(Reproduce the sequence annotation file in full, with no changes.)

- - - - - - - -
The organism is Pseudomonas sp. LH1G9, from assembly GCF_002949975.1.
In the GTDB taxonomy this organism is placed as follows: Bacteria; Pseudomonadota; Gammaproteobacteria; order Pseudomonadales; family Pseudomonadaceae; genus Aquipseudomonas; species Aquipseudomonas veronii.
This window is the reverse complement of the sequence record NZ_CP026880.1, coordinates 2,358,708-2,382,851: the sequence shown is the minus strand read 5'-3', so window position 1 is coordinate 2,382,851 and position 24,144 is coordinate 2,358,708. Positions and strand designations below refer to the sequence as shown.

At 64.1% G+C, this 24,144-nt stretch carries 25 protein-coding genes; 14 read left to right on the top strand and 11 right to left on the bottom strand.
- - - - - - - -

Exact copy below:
The organism is Pseudomonas sp. LH1G9, from assembly GCF_002949975.1.
In the GTDB taxonomy this organism is placed as follows: Bacteria; Pseudomonadota; Gammaproteobacteria; order Pseudomonadales; family Pseudomonadaceae; genus Aquipseudomonas; species Aquipseudomonas veronii.
This window is the reverse complement of the sequence record NZ_CP026880.1, coordinates 2,358,708-2,382,851: the sequence shown is the minus strand read 5'-3', so window position 1 is coordinate 2,382,851 and position 24,144 is coordinate 2,358,708. Positions and strand designations below refer to the sequence as shown.

At 64.1% G+C, this 24,144-nt stretch carries 25 protein-coding genes; 14 read left to right on the top strand and 11 right to left on the bottom strand.